• Hanging out with some of my favorite knitters.
On Sunday afternoon, after the seminar was finished, John and I got into our rented car and headed for Niagara Falls, which I had never seen before.

Now, you have to understand, our kids call John the "Uber Tourist," because he has to go everywhere possible and see everything possible when we travel.  Of course, we went up the Cave of the Wind decks on the side of the falls and got soaked!  Of course we rode in the Maid of the Mist boat right up to the middle of Horseshoe Falls.  Of course, we stood in the front of the boat and got drenched!

I am very happy to report that now that I'm slim, I was able to hike all over at Niagara Falls, have lots of energy and no pain in my feet!  It was a beautiful, sunny day, and I did get a pink nose.  Read about me getting slim here, and if you want more info, email me (there's an email icon on the left-hand side of this blog, but scroll down a ways). 

We hurried to the airport to catch a flight home and got caught up in that air traffic control problem where nothing was getting through Chicago.  Our plane, which came from Chicago, arrived almost three hours late, but John and I got lucky.  Our flight home, which was a two-hopper, Rochester to Baltimore and then Baltimore to Austin, did not involve a change of airplanes.  Most of the other passengers got off in Baltimore and had no connecting flight because of the mess.  They had to spend what was left of the night in Baltimore and fly out in the morning. 

John and I had dinner with one of our church's pastors, John Harrington and his wife Angela, this week and talked about Hill Country Bible Church's new project, "One Mission."  This excites me tremendously, because we are going to reach a whole lot more people in our growing city, plus Christ Together network (churches with different denominations in big cities teaming up to promote the gospel), and also to support global outreach.  Our fellowship has gotten humongous, so one of the big ideas here is to have "satellite" fellowships, that is, churches in local neighborhoods with their own staffs but who worship with us.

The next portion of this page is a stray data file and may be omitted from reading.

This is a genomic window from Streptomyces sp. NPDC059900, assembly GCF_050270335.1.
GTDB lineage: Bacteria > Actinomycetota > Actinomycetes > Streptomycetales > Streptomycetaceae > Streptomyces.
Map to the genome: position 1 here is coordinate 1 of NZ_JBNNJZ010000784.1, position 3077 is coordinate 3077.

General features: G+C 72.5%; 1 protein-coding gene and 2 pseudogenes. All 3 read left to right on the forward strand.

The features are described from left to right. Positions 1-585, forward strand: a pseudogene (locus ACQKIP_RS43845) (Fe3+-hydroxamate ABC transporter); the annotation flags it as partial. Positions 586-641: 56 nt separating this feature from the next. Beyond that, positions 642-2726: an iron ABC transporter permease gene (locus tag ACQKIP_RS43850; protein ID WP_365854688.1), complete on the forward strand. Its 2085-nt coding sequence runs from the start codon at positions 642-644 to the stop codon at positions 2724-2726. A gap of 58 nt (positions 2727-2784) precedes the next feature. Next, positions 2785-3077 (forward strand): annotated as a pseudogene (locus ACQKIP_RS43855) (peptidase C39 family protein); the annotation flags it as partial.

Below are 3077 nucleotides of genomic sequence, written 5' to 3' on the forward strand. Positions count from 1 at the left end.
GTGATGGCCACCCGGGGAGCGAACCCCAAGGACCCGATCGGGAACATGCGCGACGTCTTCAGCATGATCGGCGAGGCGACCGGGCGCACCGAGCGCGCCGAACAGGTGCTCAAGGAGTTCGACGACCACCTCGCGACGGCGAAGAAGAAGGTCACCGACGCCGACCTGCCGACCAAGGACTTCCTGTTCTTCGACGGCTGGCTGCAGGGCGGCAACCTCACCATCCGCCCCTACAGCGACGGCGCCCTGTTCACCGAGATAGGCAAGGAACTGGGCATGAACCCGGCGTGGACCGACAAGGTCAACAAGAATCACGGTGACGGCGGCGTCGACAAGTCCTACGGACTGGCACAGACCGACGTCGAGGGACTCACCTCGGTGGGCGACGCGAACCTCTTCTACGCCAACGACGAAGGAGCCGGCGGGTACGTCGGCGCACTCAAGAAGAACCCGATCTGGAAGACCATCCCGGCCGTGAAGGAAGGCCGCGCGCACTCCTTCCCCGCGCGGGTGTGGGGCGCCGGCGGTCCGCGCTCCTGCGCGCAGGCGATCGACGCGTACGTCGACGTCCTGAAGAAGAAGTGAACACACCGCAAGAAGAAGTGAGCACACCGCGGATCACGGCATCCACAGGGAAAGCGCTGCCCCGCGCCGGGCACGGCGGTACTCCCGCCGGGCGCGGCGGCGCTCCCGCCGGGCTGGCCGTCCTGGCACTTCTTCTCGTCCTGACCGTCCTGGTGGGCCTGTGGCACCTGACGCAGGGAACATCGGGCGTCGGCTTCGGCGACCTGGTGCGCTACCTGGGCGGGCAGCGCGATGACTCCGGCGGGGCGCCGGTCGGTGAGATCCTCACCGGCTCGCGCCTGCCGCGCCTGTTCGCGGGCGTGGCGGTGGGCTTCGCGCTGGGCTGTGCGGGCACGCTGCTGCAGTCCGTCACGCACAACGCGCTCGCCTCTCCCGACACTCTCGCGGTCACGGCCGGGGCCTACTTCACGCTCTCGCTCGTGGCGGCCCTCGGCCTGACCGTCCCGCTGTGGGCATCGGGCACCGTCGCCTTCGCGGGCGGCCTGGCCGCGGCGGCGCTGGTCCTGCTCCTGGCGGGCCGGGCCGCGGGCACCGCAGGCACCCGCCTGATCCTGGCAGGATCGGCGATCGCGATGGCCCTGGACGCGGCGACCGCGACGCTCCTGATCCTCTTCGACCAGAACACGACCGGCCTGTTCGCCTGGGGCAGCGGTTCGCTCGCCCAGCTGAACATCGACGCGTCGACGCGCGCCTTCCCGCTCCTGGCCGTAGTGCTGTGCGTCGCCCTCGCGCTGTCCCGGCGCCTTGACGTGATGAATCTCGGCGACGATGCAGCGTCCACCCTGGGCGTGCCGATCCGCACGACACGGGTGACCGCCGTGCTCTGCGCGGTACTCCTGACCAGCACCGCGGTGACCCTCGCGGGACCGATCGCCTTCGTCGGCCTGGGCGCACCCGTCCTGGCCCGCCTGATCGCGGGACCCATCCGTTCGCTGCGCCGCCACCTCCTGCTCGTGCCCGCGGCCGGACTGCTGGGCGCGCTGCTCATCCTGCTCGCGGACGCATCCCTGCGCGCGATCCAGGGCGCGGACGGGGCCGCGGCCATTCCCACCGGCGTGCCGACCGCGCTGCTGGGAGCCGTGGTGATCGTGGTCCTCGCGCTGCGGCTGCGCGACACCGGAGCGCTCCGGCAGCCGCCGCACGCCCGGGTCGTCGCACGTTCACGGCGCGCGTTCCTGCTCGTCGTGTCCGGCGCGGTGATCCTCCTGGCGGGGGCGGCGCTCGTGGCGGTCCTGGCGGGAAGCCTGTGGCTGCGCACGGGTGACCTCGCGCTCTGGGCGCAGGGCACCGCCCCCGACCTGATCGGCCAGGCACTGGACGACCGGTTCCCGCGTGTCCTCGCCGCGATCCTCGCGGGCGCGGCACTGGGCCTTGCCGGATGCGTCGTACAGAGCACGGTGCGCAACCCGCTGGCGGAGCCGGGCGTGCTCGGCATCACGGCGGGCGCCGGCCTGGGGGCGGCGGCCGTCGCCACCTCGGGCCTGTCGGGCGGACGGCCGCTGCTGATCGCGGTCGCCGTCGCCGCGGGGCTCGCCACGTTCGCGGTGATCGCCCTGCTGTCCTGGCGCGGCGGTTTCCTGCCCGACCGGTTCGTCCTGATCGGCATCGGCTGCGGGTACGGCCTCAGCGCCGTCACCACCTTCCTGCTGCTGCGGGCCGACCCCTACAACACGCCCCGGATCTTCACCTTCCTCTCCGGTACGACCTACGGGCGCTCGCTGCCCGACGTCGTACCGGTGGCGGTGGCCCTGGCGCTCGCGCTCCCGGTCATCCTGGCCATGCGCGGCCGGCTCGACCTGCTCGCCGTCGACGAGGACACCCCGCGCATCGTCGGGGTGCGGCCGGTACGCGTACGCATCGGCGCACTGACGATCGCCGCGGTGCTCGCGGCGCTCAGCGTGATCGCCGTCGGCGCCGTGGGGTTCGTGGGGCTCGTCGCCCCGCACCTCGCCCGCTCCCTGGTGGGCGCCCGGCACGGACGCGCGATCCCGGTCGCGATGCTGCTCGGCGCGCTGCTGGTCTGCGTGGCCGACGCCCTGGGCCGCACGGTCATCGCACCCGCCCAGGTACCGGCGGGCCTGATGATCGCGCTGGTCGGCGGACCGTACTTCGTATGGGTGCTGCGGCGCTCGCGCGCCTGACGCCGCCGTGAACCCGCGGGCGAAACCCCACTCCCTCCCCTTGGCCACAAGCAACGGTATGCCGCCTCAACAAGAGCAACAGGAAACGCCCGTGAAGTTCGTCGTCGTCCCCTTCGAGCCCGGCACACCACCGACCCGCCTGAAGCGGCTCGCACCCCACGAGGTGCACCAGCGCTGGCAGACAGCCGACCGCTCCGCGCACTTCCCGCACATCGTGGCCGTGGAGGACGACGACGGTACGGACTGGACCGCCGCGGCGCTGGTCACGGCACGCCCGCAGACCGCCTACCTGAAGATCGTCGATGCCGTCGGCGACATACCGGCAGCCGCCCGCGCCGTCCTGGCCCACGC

John and Angela are also our bus leaders on the Holy Land trip John and I are taking in December. I have always, always, wanted to visit Israel.

In October, a group of us Austin knitters are going to the Dallas-Ft. Worth knit seminar, always terrific, where Ileen Levy is teaching.  There might still be room, knitters - I don't know, but you can easily find out here.

In November, my buddy Barbara Deike and I are arranging to demonstrate machines all day Saturday at the Kid 'n Ewe fiber fair in Boerne, Texas.  This big event, held in the country at a county fair facility, has spinning, weaving, dyeing, knitting, etc., plus those fiber critters like alpacas, angora bunnies, mohair goats and sheep.  Mr. Stotts of Stotts Ranch is going to show his incredible mohair, and ol' Diana here has treated herself to a gorgeous two-pound cone of the lace weight stuff in a lovely cream color.  Mr. Stotts helped set up the demo opportunity for us Knit Natters. Believe it or not, his super-high-grade mohair is soft as a kitty.  I learned from Mr. Stotts that mohair is graded according to the size of the hair, in microns, and his goats have the really thin, silky stuff.  He even gave me some adorable goat pix.

Ah, too much running around and not enough time to knit...I intend to fix that this weekend!

Saturday, September 20, 2014